The press is on the truck. Shaun said he could do it in half a day…he was right.
I said goodbye to my German printing press today. My wife has been after me about it for years. “You only run it once or twice a year. You don’t want our kids to have to move it after we’re gone…we better do it while we still can.” I knew she was right but I still hated to see it go. We had gotten that press in 1989, because we wanted to run larger printing jobs. It was slow, but oh, so accurate. We ran yearbooks for 20 years, full color brochures, greeting cards, books, posters, postcards. This was before digital photography. I always liked taking photos. Back then you used transparency film, waited a week to have it processed, then assessed the results to see if they would work for a brochure or a postcard. I sold over 80,000 postcards. That was back when I worked 16 hour days. Owning a mom and pop print shop meant you work all your own hours…(all of them). My wife was the front part of the shop. Since we didn’t work in town, she went out to talk with clients, did all the artwork, home schooled the kids, cooked the meals (usually from our garden), cleaned the house and delivered the print jobs. In the evening she would read to the kids. I’d take a nap after dinner, then I could work until 2 am.
When I was running yearbooks, I’d work all day, all night, take a 3 hour nap and do the same thing again. My stay awake drug of choice was a half pound chocolate bar. I’d have 4 squares at 10 pm and be good until 2 am. Then a few more and I’d be watching the sun come up through my east window. But there came a time when eating chocolate bars gave me intense headaches the following day. I had to quit the all nighters.
Both kids learned how to run the ‘baby press.’ This was a 1250 Multi. My son started at five years old. Through the years he became a good pressman and I could let him work by himself, but when he went to college, I thought I might have to hire a pressman. My daughter says, “Dad, I can learn the press.” “Really? Do you want to learn the press? That would be great.” She did that very thing. She ran the press until she too went off to college. Now she’s an editor so you could say she’s still in ‘the trade.’ That 1250 Multi and an 1850 Multi are the presses I still run today. They are faster and easier that the big German press, but they can’t do the fine quality work for sure.
The moving crew of Joe, John, and Shaun pictured after they successfully loaded the 3.5 ton Heidelberg KORD 64 onto the truck.
Shaun Earle is the new owner of the press. He is my friendly competitor in the bigger city to the north. Sometimes I ask him to do things that I can’t do in my shop. I was impressed with the work he did. When he moved into a bigger shop, we joked that he might have enough room in it for the Heidelberg press. The last time I ran that press, I got into trouble with it and scrunched some parts. I called him up. “Shaun, you’re not going to want this press, I think I just killed it.” He says, “Pat, maybe it’s not as bad as you think. I’ll come down on Saturday and let’s see if we can sort it out.” On Saturday, we work on it 4 or 5 hours and get it working again. I finish my print job and that’s the last time I run it. My thinking is I have gotten my money out of it. This press, being 40+ years old has some issues, but there’s a lot of life left in it and it looks like Shaun is the person who can deal with it. I tell him, if he can move it, he can have it.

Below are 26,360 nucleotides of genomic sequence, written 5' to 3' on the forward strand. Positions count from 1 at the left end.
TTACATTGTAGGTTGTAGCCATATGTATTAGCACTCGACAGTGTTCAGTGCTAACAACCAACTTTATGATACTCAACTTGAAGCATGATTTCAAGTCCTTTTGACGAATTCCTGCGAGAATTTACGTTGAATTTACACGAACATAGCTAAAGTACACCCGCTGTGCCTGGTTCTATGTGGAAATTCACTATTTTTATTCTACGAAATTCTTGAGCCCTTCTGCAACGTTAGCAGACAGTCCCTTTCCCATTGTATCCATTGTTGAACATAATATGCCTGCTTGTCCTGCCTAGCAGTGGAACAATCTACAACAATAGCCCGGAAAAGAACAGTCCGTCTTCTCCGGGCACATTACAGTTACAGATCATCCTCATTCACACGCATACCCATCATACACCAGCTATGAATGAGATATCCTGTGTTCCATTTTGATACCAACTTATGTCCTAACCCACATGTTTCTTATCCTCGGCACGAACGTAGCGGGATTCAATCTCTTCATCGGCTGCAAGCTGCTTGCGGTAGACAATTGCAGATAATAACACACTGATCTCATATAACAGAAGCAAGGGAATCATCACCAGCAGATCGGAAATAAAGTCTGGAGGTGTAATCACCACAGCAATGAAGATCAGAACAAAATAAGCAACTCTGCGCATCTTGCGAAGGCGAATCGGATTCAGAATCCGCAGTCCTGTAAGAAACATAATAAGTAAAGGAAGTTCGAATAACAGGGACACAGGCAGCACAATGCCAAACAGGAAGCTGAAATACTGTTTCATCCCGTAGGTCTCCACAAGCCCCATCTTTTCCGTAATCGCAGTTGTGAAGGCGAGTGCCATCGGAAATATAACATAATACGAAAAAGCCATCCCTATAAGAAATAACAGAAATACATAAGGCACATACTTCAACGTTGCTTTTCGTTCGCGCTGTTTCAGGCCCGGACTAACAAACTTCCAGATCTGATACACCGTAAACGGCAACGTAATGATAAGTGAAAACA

The Heidelberg KORD 64 press waiting to be moved. It has been a real workhorse for me for most of 26 years.
It took “a little persuasion” with pry bars and muscle just to get it to budge. The 1250 Multi can be seen on the left.
This truck is used to dealing with cars, I hope it can pull something without wheels.
This press ran some really nice print jobs. While I was cleaning up around the press, I came across some samples.
I ran most of these art gallery invitations about 20 years ago. I wondered if I should get permission to post them, so I emailed Lee Youngman. Her reply came back right away. “No problem, Pat… we did a lot of good business together! Hope all continues well with you.
This brochure for Lee Youngman Gallery features “The Lure” by Frank Magsino, winner of the 1997 People’s Choice Award. What you see on the front is the cavalry hot on the heels of this small band of Indians. What you don’t see, until you unfold it, is the ambush.
When you open the brochure you see the rest of the painting showing the ambush awaiting the cavalry!
Click to enlarge.
My photos of the Bandon Lighthouse make their way into brochures that I print on my own press. What a heady feeling.
My wife had her own line of watercolor greeting cards. “After the Storm,” is one of my favorites, depicting the Bandon Lighthouse.
I had my own line of postcards.
The press room has more space in it now, the kids have moved out long ago, and the Mom and Pop print shop has slowed down a bit. We don’t work 16 hour days anymore and ARE GLAD OF IT!!!
Read Full Post »